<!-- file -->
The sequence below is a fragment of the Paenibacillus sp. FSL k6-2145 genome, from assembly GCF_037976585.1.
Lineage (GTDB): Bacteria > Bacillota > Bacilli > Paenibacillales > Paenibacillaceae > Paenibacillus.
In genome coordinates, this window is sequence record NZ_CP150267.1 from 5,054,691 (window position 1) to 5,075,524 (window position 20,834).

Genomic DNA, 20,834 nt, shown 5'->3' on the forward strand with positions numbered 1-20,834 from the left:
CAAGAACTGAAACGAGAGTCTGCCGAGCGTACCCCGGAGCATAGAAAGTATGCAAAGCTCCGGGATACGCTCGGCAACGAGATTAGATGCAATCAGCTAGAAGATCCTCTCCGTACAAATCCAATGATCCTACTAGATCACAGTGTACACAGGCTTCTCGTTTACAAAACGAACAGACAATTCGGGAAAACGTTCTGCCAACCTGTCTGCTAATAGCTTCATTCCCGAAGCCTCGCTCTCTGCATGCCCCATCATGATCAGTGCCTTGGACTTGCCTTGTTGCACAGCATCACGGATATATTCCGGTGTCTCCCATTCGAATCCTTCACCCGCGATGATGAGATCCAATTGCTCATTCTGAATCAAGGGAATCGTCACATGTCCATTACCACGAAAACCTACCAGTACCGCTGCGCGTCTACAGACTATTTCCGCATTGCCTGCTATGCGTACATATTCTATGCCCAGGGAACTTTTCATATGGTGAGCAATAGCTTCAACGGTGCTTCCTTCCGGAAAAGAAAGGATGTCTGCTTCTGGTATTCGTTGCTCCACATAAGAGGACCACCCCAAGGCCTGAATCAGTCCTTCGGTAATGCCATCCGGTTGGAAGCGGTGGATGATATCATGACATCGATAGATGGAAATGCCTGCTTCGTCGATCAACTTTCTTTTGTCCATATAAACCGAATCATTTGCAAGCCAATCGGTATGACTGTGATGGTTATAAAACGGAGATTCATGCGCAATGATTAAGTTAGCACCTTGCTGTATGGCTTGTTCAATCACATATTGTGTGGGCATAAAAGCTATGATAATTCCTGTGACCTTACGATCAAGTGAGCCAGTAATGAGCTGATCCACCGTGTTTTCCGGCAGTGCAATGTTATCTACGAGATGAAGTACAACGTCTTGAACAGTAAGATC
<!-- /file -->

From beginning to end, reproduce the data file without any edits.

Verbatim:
The sequence below is a fragment of the Paenibacillus sp. FSL k6-2145 genome, from assembly GCF_037976585.1.
Lineage (GTDB): Bacteria > Bacillota > Bacilli > Paenibacillales > Paenibacillaceae > Paenibacillus.
In genome coordinates, this window is sequence record NZ_CP150267.1 from 5,054,691 (window position 1) to 5,075,524 (window position 20,834).

Genomic DNA, 20,834 nt, shown 5'->3' on the forward strand with positions numbered 1-20,834 from the left:
CAAGAACTGAAACGAGAGTCTGCCGAGCGTACCCCGGAGCATAGAAAGTATGCAAAGCTCCGGGATACGCTCGGCAACGAGATTAGATGCAATCAGCTAGAAGATCCTCTCCGTACAAATCCAATGATCCTACTAGATCACAGTGTACACAGGCTTCTCGTTTACAAAACGAACAGACAATTCGGGAAAACGTTCTGCCAACCTGTCTGCTAATAGCTTCATTCCCGAAGCCTCGCTCTCTGCATGCCCCATCATGATCAGTGCCTTGGACTTGCCTTGTTGCACAGCATCACGGATATATTCCGGTGTCTCCCATTCGAATCCTTCACCCGCGATGATGAGATCCAATTGCTCATTCTGAATCAAGGGAATCGTCACATGTCCATTACCACGAAAACCTACCAGTACCGCTGCGCGTCTACAGACTATTTCCGCATTGCCTGCTATGCGTACATATTCTATGCCCAGGGAACTTTTCATATGGTGAGCAATAGCTTCAACGGTGCTTCCTTCCGGAAAAGAAAGGATGTCTGCTTCTGGTATTCGTTGCTCCACATAAGAGGACCACCCCAAGGCCTGAATCAGTCCTTCGGTAATGCCATCCGGTTGGAAGCGGTGGATGATATCATGACATCGATAGATGGAAATGCCTGCTTCGTCGATCAACTTTCTTTTGTCCATATAAACCGAATCATTTGCAAGCCAATCGGTATGACTGTGATGGTTATAAAACGGAGATTCATGCGCAATGATTAAGTTAGCACCTTGCTGTATGGCTTGTTCAATCACATATTGTGTGGGCATAAAAGCTATGATAATTCCTGTGACCTTACGATCAAGTGAGCCAGTAATGAGCTGATCCACCGTGTTTTCCGGCAGTGCAATGTTATCTACGAGATGAAGTACAACGTCTTGAACAGTAAGATC